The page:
Ohio University now offers a bachelor's degree in women's studies and the recently dedicated Women's Center brings it home
Feb. 19, 2007
By Julia Marino
It's a safe bet that most students who signed up for WS 210 weren't expecting to learn about gay and transgender African American and Latino men living in New York City. This is a women's studies class, after all.
But one day last quarter, the students were doing just that, watching a documentary called "Paris is Burning," which chronicles the lives of urban drag queens competing in raucous fashion balls in the late 1980s.
If you thought women's studies was all about, you know, women, it turns out you're only half right. It's about men too.
It's also about politics, history, sociology, biology, psychology, race, sexuality, art and even rock n' roll, all mixed together in an interdisciplinary stew.
The documentary was part of Women, Gender and Rock n' Roll, taught by Professor of Political Science and Women's Studies Susan Burgess. Many students take the class because they're interested in rock n' roll, not necessarily women's studies. But then they discover, "hey, women's studies is pretty cool," she says.
"Pop culture and music are part of the fabric of everyone's daily lives," Burgess says, which makes them good vehicles for examining contemporary women's studies, which is grounded in people's experience. "If we want to keep up with women's issues, pop culture is where."
Burgess was director of women's studies at Ohio University from 2000 to 2005. She says that women's studies was born out of the women's liberation movement with the goal of giving women a greater presence and voice on university campuses, leading to more and better opportunities in the professional world.
Women's studies is a "theoretical framework to understand the world," with the women's movement being one of the major events of the 20th and 21st centuries, Burgess says. "If you don't understand that, you've got a gap in your education."
As an academic discipline, women's studies looks at the intersection of gender with sexuality, race and class, all parts of human identity, says Judith Grant, director of the university's women's studies program. With its wide reach, the program is "parasitic on all of the disciplines but still mainstreamed into the university as a bona fide disciplinary area," she says.
During her term as director, Burgess helped expand the women's studies program, which offered an undergraduate and graduate certificate when she took over, to now include a Bachelor of Arts in Women's Studies as an interdisciplinary major within the College of Arts and Sciences.
Since the degree was first offered in 2005, demand for the major has exceeded expectations with more than 15 students, including some men, earning their bachelor's degree in women's studies.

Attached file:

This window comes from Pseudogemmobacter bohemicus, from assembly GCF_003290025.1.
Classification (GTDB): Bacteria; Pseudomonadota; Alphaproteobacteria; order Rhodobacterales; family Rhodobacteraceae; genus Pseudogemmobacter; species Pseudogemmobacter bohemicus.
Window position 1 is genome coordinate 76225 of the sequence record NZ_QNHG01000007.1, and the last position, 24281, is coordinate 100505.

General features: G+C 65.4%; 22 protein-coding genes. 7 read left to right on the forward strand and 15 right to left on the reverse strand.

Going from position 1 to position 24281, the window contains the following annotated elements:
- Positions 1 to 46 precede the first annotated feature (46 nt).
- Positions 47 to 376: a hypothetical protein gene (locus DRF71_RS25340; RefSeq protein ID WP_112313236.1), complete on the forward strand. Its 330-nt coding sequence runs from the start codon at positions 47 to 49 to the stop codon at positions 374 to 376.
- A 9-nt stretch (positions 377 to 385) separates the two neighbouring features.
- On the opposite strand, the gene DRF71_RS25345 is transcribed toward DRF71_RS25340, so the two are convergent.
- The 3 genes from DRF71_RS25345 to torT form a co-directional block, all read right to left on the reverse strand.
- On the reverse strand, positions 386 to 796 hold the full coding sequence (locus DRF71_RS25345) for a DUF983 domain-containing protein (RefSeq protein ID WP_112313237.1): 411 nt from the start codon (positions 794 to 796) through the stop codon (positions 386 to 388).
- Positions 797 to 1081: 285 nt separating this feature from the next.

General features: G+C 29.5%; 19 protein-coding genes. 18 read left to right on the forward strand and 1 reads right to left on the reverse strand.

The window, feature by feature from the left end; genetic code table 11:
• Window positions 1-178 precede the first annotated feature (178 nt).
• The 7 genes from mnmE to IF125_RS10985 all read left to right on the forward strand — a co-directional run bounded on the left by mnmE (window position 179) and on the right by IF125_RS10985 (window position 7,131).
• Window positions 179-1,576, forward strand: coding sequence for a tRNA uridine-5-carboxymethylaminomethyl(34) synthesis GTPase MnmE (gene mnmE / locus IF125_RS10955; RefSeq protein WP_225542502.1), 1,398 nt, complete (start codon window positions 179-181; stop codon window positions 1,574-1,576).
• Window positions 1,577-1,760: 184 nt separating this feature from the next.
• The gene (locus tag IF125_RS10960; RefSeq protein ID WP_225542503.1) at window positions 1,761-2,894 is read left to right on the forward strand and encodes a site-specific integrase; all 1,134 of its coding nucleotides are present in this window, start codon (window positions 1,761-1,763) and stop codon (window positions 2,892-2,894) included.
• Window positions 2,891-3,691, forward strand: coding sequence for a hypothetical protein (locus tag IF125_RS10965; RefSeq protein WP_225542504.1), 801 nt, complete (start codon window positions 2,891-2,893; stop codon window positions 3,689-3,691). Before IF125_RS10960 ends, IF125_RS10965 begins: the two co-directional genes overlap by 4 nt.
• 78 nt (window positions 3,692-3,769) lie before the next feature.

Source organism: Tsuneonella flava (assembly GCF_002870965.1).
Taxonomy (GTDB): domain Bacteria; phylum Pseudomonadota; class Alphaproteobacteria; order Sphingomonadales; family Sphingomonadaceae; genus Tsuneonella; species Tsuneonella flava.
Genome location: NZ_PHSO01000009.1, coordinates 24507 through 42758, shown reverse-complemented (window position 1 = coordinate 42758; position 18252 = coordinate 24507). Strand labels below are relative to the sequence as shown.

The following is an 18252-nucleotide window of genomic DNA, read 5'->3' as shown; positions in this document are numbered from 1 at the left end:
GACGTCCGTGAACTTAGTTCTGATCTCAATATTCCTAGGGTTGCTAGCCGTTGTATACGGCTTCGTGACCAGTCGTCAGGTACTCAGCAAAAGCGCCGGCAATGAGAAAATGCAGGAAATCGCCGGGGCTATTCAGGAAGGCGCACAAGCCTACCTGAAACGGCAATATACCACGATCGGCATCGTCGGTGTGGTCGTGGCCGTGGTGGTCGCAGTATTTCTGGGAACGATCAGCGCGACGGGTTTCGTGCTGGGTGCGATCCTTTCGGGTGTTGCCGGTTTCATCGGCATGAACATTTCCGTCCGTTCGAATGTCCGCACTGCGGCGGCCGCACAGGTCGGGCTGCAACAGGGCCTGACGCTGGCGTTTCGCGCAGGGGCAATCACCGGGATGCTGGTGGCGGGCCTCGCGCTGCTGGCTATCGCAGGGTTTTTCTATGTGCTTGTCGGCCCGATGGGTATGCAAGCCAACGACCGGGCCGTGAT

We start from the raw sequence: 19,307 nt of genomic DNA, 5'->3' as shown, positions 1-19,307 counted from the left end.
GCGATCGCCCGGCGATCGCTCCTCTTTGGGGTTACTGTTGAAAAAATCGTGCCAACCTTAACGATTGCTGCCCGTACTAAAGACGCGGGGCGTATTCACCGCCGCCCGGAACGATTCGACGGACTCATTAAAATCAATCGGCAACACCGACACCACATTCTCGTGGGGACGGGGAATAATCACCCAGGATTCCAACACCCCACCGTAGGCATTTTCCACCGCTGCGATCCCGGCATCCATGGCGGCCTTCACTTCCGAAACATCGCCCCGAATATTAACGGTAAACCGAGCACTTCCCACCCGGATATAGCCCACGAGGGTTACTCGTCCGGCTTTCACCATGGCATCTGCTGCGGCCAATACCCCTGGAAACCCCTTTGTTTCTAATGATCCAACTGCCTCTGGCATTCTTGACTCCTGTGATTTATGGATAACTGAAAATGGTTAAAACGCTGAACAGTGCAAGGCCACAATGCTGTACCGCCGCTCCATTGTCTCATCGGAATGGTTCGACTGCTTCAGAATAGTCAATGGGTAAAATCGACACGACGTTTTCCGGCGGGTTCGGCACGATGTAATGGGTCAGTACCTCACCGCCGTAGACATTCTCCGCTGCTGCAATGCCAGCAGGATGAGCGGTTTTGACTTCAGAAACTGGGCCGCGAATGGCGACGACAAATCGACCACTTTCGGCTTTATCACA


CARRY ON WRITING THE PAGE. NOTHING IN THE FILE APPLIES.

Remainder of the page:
"We're in an interesting time because gender is at the core of our relationship to technology, culture, sexuality, etc. It's a great time to be in this field … it's living," Burgess says. "I would challenge somebody to think about an area that isn't affected by gender."
The interdisciplinary nature of the program if reflected in the curriculum for majors. Each major chooses the global issues, sexuality or general track, and is encouraged to complement the degree with a double-major or a minor in other fields that relate to their academic or professional interests.
Senior Allie Nordman, did just that with a degree in sociology the sexuality and women's studies sequence. She says women's studies is "applicable to so many fields," and it helps her study of sociology to have a women's studies perspective.
Women's studies also ties in with her passion for music, politics, writing and other interests. Last fall, she completed Women, Gender and Rock n' Roll to help fulfill her musical craving and has become this year's editor for Athens' first feminist journal, The Awakening.
Some skeptics don't understand the degree's interdisciplinary approach and assume that "women's studies" excludes men, contradicting the goal of gender equality.
"People make jokes like, 'Where is the men's studies major?'" Nordman says. "They tend to think it is driven by some radical vision of feminism."
The university is even discussing whether to move women's studies to a department and change the name to gender studies, or women, gender and sexuality studies.
Grant, who is not committed to any particular name, says this discussion is useful "because it helps us assess the state of the field." As for the possibility of women's studies becoming its own department, she says that would move the program from "a junior partner to an equal partner," giving students more exciting possibilities and giving women's studies the chance to expand "the table of arts and sciences as full participants."
Julia Marino is a student-writer with University Communications and Marketing.